Victim of fall was pro bowler

March 07, 1997


Staff Writer

Ronald L. "Beaner" Jones Jr. loved to bowl, and on Wednesday night, he rolled a pretty good game of duckpins.

When he wasn't at one of three local bowling alleys, the City Light apprentice lineman and professional bowler often could be found attending night classes to earn credits to become a lineman.

Jones, 34, of 120 Summer St., died Thursday morning after he fell about 40 feet from a bucket truck while working to remove a transformer from a pole at the Hagerstown Fairgrounds, officials said.

"He was a good employee, a good worker, a good man and a good friend," said City Light Manager Terry Weaver.


Jones, a 1980 graduate of South Hagerstown High School, began working for City Light in 1994 after working for five years as a laborer at the city's water department.

His fiancee, Kim Ridenour, who works for the city's Water Pollution Control Department, was employed in the city's water department at the same time Jones was.

It was not on the job, but at the Tortuga on Dual Highway, that they met, she said.

"We danced together for about a year, a year and a half before we even dated," said Ridenour, 31, of Hagerstown.

The couple had been engaged for seven years and had built a house in Hagerstown.

On Thursday, several family members gathered to remember Jones, known to family and friends as Beaner.

He earned the nickname for his love of baked beans, but it also would have been appropriate for his love of beaning the pins in duckpin bowling up and down the East Coast - either as an amateur or on the Pro Tour.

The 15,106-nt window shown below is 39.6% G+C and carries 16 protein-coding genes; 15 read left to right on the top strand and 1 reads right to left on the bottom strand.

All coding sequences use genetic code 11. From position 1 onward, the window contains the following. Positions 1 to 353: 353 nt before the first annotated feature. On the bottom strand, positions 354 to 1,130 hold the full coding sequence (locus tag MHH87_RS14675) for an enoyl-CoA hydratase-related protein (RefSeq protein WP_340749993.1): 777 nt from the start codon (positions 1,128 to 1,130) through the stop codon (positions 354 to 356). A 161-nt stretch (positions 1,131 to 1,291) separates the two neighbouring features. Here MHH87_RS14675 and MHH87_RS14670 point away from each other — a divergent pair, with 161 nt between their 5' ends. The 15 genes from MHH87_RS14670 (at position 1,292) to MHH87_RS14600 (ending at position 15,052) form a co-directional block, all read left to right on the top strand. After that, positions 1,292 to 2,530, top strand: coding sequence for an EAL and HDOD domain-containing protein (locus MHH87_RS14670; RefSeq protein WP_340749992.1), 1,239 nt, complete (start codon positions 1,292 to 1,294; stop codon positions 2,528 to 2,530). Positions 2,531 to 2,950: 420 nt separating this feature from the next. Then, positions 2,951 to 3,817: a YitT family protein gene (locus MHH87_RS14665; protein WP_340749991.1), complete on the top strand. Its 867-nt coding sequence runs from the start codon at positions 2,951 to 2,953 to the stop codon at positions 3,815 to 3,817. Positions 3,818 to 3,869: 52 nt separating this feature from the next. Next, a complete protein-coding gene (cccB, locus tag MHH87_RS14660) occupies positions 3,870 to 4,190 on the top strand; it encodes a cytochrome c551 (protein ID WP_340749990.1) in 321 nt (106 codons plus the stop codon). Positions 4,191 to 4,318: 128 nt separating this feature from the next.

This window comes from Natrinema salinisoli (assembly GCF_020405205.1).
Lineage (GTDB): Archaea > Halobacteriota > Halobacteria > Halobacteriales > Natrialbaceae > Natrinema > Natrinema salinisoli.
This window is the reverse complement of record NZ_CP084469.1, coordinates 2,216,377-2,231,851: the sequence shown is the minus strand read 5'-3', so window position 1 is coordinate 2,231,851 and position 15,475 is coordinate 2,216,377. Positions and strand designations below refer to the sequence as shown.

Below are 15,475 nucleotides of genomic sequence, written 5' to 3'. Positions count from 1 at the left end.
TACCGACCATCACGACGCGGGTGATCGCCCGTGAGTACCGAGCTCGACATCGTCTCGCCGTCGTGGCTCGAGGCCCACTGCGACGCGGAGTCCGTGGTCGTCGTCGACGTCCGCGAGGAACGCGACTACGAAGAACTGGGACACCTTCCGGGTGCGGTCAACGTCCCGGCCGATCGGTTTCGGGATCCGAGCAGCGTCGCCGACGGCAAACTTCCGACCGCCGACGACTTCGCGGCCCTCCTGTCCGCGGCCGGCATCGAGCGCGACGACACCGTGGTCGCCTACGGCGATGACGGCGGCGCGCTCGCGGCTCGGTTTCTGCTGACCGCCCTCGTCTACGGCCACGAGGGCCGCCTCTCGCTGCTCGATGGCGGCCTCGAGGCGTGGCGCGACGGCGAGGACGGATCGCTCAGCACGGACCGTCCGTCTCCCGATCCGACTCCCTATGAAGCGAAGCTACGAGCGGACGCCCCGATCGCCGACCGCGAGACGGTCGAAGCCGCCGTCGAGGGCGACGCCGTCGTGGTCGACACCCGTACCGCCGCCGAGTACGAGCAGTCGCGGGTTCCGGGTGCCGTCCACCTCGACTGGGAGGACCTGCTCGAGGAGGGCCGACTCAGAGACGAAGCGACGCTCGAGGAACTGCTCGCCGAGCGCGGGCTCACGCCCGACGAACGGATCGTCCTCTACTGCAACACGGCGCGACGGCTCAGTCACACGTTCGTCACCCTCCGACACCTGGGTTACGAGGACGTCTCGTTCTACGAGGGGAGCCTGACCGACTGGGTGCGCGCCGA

On Thursday, Turner's Dual Lanes canceled its Commercial A duckpin league in memory of Jones, who played on the AMVETS team, said employee Fran Snyder.

At the bowling alley Thursday night, fellow bowlers in the league mourned his loss.

Eugene "Geno" Marshall said Jones carried one of the best duckpin averages in the league and traveled to Richmond, Va., Rhode Island, Massachusetts and elsewhere for professional tournaments.

"He was one of the best bowlers in Hagerstown," he said.

"He was a good competitive bowler. Sometimes, I think he'd rather bowl than eat," said Bruce "Shorty" Seilhamer, manager of Southside Bowl on Virginia Avenue, where Jones had bowled Wednesday night.

Jones' love of sports was not limited to bowling. He played golf, flag football, basketball and softball, family members said.

He was an outfielder for the J&L Floors softball team, said his brother, Randy "Goob" Jones.

Staff Writer Brendan Kirby contributed to this story.

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